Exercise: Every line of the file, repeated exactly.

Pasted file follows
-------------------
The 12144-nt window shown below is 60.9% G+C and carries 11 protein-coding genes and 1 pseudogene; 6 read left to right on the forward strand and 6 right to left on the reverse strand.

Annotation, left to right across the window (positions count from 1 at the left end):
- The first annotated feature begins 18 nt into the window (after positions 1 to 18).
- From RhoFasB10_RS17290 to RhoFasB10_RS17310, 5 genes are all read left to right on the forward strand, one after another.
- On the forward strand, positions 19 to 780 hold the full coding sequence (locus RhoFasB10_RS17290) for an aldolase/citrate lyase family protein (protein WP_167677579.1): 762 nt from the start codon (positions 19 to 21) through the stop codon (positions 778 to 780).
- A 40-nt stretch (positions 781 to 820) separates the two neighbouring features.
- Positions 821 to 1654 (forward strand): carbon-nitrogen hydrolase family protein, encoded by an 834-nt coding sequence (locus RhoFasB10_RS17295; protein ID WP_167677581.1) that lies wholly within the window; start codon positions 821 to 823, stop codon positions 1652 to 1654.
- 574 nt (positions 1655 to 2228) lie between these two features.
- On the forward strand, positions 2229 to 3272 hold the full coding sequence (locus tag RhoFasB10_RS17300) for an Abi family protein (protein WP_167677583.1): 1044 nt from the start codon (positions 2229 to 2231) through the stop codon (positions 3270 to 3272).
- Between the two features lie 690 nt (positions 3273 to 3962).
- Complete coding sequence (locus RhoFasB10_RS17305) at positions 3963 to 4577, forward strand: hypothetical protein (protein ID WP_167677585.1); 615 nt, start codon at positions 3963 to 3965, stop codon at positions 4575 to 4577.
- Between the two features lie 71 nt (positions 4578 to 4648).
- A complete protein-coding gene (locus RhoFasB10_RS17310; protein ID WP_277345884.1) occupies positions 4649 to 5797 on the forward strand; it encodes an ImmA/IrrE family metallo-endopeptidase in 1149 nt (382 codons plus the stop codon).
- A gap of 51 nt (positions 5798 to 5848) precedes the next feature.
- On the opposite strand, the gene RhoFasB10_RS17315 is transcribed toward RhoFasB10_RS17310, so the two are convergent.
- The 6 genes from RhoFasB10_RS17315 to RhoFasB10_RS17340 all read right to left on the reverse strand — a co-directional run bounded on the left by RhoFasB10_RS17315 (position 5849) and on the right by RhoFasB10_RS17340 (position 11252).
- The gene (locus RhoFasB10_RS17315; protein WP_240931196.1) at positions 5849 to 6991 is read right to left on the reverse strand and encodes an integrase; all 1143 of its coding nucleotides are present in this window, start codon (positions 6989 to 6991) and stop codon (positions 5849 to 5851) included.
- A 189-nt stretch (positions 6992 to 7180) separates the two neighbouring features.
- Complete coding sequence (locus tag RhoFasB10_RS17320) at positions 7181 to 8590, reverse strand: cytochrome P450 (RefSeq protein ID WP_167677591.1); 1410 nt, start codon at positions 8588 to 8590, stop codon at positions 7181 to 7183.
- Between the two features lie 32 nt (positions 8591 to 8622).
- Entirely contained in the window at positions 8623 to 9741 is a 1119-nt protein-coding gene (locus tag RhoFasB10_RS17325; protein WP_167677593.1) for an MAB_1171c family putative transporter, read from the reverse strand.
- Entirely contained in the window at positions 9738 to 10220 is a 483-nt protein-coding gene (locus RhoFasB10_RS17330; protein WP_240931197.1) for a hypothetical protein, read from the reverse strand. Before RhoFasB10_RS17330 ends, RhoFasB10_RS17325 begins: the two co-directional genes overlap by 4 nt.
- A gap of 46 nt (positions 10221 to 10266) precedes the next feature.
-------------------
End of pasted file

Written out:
The 12144-nt window shown below is 60.9% G+C and carries 11 protein-coding genes and 1 pseudogene; 6 read left to right on the forward strand and 6 right to left on the reverse strand.

Annotation, left to right across the window (positions count from 1 at the left end):
- The first annotated feature begins 18 nt into the window (after positions 1 to 18).
- From RhoFasB10_RS17290 to RhoFasB10_RS17310, 5 genes are all read left to right on the forward strand, one after another.
- On the forward strand, positions 19 to 780 hold the full coding sequence (locus RhoFasB10_RS17290) for an aldolase/citrate lyase family protein (protein WP_167677579.1): 762 nt from the start codon (positions 19 to 21) through the stop codon (positions 778 to 780).
- A 40-nt stretch (positions 781 to 820) separates the two neighbouring features.
- Positions 821 to 1654 (forward strand): carbon-nitrogen hydrolase family protein, encoded by an 834-nt coding sequence (locus RhoFasB10_RS17295; protein ID WP_167677581.1) that lies wholly within the window; start codon positions 821 to 823, stop codon positions 1652 to 1654.
- 574 nt (positions 1655 to 2228) lie between these two features.
- On the forward strand, positions 2229 to 3272 hold the full coding sequence (locus tag RhoFasB10_RS17300) for an Abi family protein (protein WP_167677583.1): 1044 nt from the start codon (positions 2229 to 2231) through the stop codon (positions 3270 to 3272).
- Between the two features lie 690 nt (positions 3273 to 3962).
- Complete coding sequence (locus RhoFasB10_RS17305) at positions 3963 to 4577, forward strand: hypothetical protein (protein ID WP_167677585.1); 615 nt, start codon at positions 3963 to 3965, stop codon at positions 4575 to 4577.
- Between the two features lie 71 nt (positions 4578 to 4648).
- A complete protein-coding gene (locus RhoFasB10_RS17310; protein ID WP_277345884.1) occupies positions 4649 to 5797 on the forward strand; it encodes an ImmA/IrrE family metallo-endopeptidase in 1149 nt (382 codons plus the stop codon).
- A gap of 51 nt (positions 5798 to 5848) precedes the next feature.
- On the opposite strand, the gene RhoFasB10_RS17315 is transcribed toward RhoFasB10_RS17310, so the two are convergent.
- The 6 genes from RhoFasB10_RS17315 to RhoFasB10_RS17340 all read right to left on the reverse strand — a co-directional run bounded on the left by RhoFasB10_RS17315 (position 5849) and on the right by RhoFasB10_RS17340 (position 11252).
- The gene (locus RhoFasB10_RS17315; protein WP_240931196.1) at positions 5849 to 6991 is read right to left on the reverse strand and encodes an integrase; all 1143 of its coding nucleotides are present in this window, start codon (positions 6989 to 6991) and stop codon (positions 5849 to 5851) included.
- A 189-nt stretch (positions 6992 to 7180) separates the two neighbouring features.
- Complete coding sequence (locus tag RhoFasB10_RS17320) at positions 7181 to 8590, reverse strand: cytochrome P450 (RefSeq protein ID WP_167677591.1); 1410 nt, start codon at positions 8588 to 8590, stop codon at positions 7181 to 7183.
- Between the two features lie 32 nt (positions 8591 to 8622).
- Entirely contained in the window at positions 8623 to 9741 is a 1119-nt protein-coding gene (locus tag RhoFasB10_RS17325; protein WP_167677593.1) for an MAB_1171c family putative transporter, read from the reverse strand.
- Entirely contained in the window at positions 9738 to 10220 is a 483-nt protein-coding gene (locus RhoFasB10_RS17330; protein WP_240931197.1) for a hypothetical protein, read from the reverse strand. Before RhoFasB10_RS17330 ends, RhoFasB10_RS17325 begins: the two co-directional genes overlap by 4 nt.
- A gap of 46 nt (positions 10221 to 10266) precedes the next feature.